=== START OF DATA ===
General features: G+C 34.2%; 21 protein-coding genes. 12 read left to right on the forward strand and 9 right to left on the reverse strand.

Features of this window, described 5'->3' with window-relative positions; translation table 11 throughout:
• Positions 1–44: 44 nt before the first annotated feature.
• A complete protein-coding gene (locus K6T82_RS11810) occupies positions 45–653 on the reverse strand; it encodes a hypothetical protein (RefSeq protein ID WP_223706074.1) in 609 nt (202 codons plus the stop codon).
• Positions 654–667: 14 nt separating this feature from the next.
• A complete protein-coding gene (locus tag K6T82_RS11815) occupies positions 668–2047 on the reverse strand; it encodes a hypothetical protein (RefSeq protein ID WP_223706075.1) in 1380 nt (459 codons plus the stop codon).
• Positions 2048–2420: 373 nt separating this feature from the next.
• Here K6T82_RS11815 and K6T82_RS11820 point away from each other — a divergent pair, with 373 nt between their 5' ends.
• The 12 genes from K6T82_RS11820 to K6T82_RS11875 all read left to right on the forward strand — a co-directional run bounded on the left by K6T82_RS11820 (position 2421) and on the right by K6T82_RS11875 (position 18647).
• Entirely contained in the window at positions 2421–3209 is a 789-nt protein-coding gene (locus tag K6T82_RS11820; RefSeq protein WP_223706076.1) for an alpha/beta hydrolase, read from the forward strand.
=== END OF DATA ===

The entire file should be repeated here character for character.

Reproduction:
General features: G+C 34.2%; 21 protein-coding genes. 12 read left to right on the forward strand and 9 right to left on the reverse strand.

Features of this window, described 5'->3' with window-relative positions; translation table 11 throughout:
• Positions 1–44: 44 nt before the first annotated feature.
• A complete protein-coding gene (locus K6T82_RS11810) occupies positions 45–653 on the reverse strand; it encodes a hypothetical protein (RefSeq protein ID WP_223706074.1) in 609 nt (202 codons plus the stop codon).
• Positions 654–667: 14 nt separating this feature from the next.
• A complete protein-coding gene (locus tag K6T82_RS11815) occupies positions 668–2047 on the reverse strand; it encodes a hypothetical protein (RefSeq protein ID WP_223706075.1) in 1380 nt (459 codons plus the stop codon).
• Positions 2048–2420: 373 nt separating this feature from the next.
• Here K6T82_RS11815 and K6T82_RS11820 point away from each other — a divergent pair, with 373 nt between their 5' ends.
• The 12 genes from K6T82_RS11820 to K6T82_RS11875 all read left to right on the forward strand — a co-directional run bounded on the left by K6T82_RS11820 (position 2421) and on the right by K6T82_RS11875 (position 18647).
• Entirely contained in the window at positions 2421–3209 is a 789-nt protein-coding gene (locus tag K6T82_RS11820; RefSeq protein WP_223706076.1) for an alpha/beta hydrolase, read from the forward strand.